7-Eleven Owners Air ‘Cold, Hard Facts’ Against Corporate
7-Eleven operators are calling for “a change in corporate leadership, starting at the top.”
Franchisees leaving the 7-Eleven system are “creating a glut of available stores across the nation, including in major markets like Los Angeles and New York,” says the latest missive from the convenience store giant’s biggest critic—its coalition of 7-Eleven owners.
The National Coalition of Associations of 7-Eleven Franchisees is comprised of 41 franchise association members representing more than 4,400 7-Eleven stores in the United States, the group says, and they’re calling for “a change in corporate leadership, starting at the top,” to help “make the company more appealing to new and existing franchisees.”
The release included publicly available franchising data from SEI, the parent company, the group said, including:
-Eighteen percent of 7-Eleven stores in the U.S. are currently available for franchising.
-Since April 2018, the number of available stores has increased more than 57 percent, from 999 to 1,578.
-Since April 2018, stores currently owned by a franchisee and put up for sale (known as goodwill stores) have increased more than 95 percent in California; 39 percent in New York; 314 percent in Illinois; 84 percent in Virginia and 60 percent in Washington State.
-Completed sales of franchised stores more than quadrupled from 2013 to 2018.
-Turnover of franchised stores due to terminations, non-renewals and abandonments doubled from 150 in 2013 to 314 in 2018.
7-Eleven in Dallas sent the following statement touting accomplishments over the last decade and the past year:
"We are proud of the recent growth toward our goal to double the size of the system by 2027. Through the acquisition of over 1,000 Sunoco stores as well as organic new store growth, we now have 1,385 stores available to be franchised. That’s 185 more stores than this time last year with 158 of those coming from the Sunoco deal providing more opportunity for franchisees to grow their businesses or new entrepreneurs to join the system," it said.
"During the past 10 years, the 7-Eleven brand has generated over $15 billion in earnings for franchisees across the country. In fact, average franchisee gross income is at an all-time high. The opportunity with the brand is tremendous as attested by the 4,700 franchisees that signed a new 15-year franchise agreement in the last 12 months and continued robust interest from entrepreneurs looking to franchise with this system," the statement from 7-Eleven said.
Eric Karp, general counsel for the National Coalition, explained in an interview the reason behind the press release. “The reasons we want to put it out is because we want people to appreciate and understand” the impact of corporate decisions, said Eric Karp. “They are cold, hard facts because they’re taken from publicly available documents…The trends on all of those statistics are unfavorable.”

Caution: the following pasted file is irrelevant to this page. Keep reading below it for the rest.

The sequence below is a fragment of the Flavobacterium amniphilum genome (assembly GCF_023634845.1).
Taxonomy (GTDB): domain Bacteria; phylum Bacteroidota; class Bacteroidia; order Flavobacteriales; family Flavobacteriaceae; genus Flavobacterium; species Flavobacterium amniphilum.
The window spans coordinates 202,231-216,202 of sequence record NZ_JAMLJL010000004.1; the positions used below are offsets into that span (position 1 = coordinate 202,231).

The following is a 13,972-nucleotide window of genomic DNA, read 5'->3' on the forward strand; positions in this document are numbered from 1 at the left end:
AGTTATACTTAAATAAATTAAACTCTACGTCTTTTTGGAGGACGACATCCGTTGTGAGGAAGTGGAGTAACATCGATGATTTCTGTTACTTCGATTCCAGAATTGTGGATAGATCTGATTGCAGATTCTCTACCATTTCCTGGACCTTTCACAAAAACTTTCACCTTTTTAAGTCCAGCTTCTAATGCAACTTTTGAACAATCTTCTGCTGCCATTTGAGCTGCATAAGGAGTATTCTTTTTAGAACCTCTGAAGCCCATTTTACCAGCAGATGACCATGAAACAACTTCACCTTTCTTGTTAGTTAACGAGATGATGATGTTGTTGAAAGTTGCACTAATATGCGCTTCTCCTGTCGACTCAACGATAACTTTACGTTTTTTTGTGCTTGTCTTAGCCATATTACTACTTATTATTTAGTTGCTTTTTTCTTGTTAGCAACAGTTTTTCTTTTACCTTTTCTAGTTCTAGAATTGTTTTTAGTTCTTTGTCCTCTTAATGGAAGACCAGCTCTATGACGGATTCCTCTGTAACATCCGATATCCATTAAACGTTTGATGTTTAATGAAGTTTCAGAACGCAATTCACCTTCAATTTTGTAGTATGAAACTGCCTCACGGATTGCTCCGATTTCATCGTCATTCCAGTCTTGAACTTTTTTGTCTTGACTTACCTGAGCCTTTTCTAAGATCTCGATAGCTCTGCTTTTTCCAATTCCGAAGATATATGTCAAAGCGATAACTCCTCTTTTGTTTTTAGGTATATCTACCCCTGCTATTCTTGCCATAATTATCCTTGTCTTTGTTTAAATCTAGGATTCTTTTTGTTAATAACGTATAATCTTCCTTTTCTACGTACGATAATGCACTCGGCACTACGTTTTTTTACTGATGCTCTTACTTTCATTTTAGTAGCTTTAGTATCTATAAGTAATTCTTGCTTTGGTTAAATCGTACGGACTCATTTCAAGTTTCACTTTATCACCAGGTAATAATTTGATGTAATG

Karp noted the National Coalition’s board vote about a year ago expressing “no confidence” in management. “We don’t understand how 7-Eleven could ignore these trends because they don’t bode well for either the franchisors or the franchisees. We have repeatedly, and when I say repeatedly I mean it, attempted to sit down with them and have an arms length, amicable, transparent, collaborative discussion about where this system is headed.”
I said it sounded similar to the franchisee association for Jack in the Box, who said over several months they had tried but failed repeatedly to get corporate’s attention and then filed a lawsuit in December 2018. Would that be in the cards for this group?
Karp didn’t answer directly but pointed to three misclassification lawsuits pending in California, Illinois and Massachusetts by 7-Eleven franchisees. “Those cases received a boost when California affirmed the Dynamex” decision in state supreme court and then the state legislature passed Assembly Bill 5 in September, Karp said. Both are seen as a threat to the franchise business model because they may lead to independent contractors being classified as employees.
“We said to 7-Eleven, you can’t hold your breath. You can’t assume that 100 percent of the wisdom to address these challenges rests in Dallas or Tokyo,” the chain’s two headquarters, Karp said. “If you want franchisee buy-in you have to bring them to the table and not treat them like glorified store managers.”
According to the release, the gross margin for franchisees has been slipping, “yet 7-Eleven has started taking a bigger portion” of gross revenue. “The new 2019 franchise agreement calls for a much steeper gross profit split, with a marginal rate as high as 59 percent in favor of the company,” it said.